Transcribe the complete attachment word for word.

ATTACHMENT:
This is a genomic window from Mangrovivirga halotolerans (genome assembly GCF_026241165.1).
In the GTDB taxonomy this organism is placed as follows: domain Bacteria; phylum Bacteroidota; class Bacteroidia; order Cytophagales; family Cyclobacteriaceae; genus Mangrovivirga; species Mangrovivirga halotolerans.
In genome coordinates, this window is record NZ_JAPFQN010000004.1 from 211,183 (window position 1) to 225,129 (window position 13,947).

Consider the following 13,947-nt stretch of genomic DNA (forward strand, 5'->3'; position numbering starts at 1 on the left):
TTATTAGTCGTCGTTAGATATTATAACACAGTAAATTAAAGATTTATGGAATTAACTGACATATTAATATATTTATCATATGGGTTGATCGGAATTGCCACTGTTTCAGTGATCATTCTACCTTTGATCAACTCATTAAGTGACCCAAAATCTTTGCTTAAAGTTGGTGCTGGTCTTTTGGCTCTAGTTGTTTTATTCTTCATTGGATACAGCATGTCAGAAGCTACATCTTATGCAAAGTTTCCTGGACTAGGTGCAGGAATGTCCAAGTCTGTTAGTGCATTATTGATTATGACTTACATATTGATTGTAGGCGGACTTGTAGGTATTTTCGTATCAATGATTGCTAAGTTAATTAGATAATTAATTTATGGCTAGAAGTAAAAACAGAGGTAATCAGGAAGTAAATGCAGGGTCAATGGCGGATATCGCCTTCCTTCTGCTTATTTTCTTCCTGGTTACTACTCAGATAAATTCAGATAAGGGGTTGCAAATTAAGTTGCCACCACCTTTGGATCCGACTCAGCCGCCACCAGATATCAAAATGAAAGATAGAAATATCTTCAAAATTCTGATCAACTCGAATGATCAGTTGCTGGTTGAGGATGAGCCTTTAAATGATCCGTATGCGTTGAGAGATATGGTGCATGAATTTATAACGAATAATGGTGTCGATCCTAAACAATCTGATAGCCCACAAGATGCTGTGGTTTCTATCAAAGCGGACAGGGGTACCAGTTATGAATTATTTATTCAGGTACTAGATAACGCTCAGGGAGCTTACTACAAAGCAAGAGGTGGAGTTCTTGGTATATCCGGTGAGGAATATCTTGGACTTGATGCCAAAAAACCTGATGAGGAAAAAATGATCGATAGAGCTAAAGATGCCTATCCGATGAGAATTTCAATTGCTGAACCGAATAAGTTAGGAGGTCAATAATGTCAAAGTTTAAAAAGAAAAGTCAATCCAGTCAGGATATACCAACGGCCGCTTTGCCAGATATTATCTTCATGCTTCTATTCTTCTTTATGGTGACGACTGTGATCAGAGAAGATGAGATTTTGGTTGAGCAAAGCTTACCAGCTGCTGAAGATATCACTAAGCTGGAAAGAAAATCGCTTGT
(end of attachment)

This is a genomic window from Mangrovivirga halotolerans (genome assembly GCF_026241165.1).
In the GTDB taxonomy this organism is placed as follows: domain Bacteria; phylum Bacteroidota; class Bacteroidia; order Cytophagales; family Cyclobacteriaceae; genus Mangrovivirga; species Mangrovivirga halotolerans.
In genome coordinates, this window is record NZ_JAPFQN010000004.1 from 211,183 (window position 1) to 225,129 (window position 13,947).

Consider the following 13,947-nt stretch of genomic DNA (forward strand, 5'->3'; position numbering starts at 1 on the left):
TTATTAGTCGTCGTTAGATATTATAACACAGTAAATTAAAGATTTATGGAATTAACTGACATATTAATATATTTATCATATGGGTTGATCGGAATTGCCACTGTTTCAGTGATCATTCTACCTTTGATCAACTCATTAAGTGACCCAAAATCTTTGCTTAAAGTTGGTGCTGGTCTTTTGGCTCTAGTTGTTTTATTCTTCATTGGATACAGCATGTCAGAAGCTACATCTTATGCAAAGTTTCCTGGACTAGGTGCAGGAATGTCCAAGTCTGTTAGTGCATTATTGATTATGACTTACATATTGATTGTAGGCGGACTTGTAGGTATTTTCGTATCAATGATTGCTAAGTTAATTAGATAATTAATTTATGGCTAGAAGTAAAAACAGAGGTAATCAGGAAGTAAATGCAGGGTCAATGGCGGATATCGCCTTCCTTCTGCTTATTTTCTTCCTGGTTACTACTCAGATAAATTCAGATAAGGGGTTGCAAATTAAGTTGCCACCACCTTTGGATCCGACTCAGCCGCCACCAGATATCAAAATGAAAGATAGAAATATCTTCAAAATTCTGATCAACTCGAATGATCAGTTGCTGGTTGAGGATGAGCCTTTAAATGATCCGTATGCGTTGAGAGATATGGTGCATGAATTTATAACGAATAATGGTGTCGATCCTAAACAATCTGATAGCCCACAAGATGCTGTGGTTTCTATCAAAGCGGACAGGGGTACCAGTTATGAATTATTTATTCAGGTACTAGATAACGCTCAGGGAGCTTACTACAAAGCAAGAGGTGGAGTTCTTGGTATATCCGGTGAGGAATATCTTGGACTTGATGCCAAAAAACCTGATGAGGAAAAAATGATCGATAGAGCTAAAGATGCCTATCCGATGAGAATTTCAATTGCTGAACCGAATAAGTTAGGAGGTCAATAATGTCAAAGTTTAAAAAGAAAAGTCAATCCAGTCAGGATATACCAACGGCCGCTTTGCCAGATATTATCTTCATGCTTCTATTCTTCTTTATGGTGACGACTGTGATCAGAGAAGATGAGATTTTGGTTGAGCAAAGCTTACCAGCTGCTGAAGATATCACTAAGCTGGAAAGAAAATCGCTTGT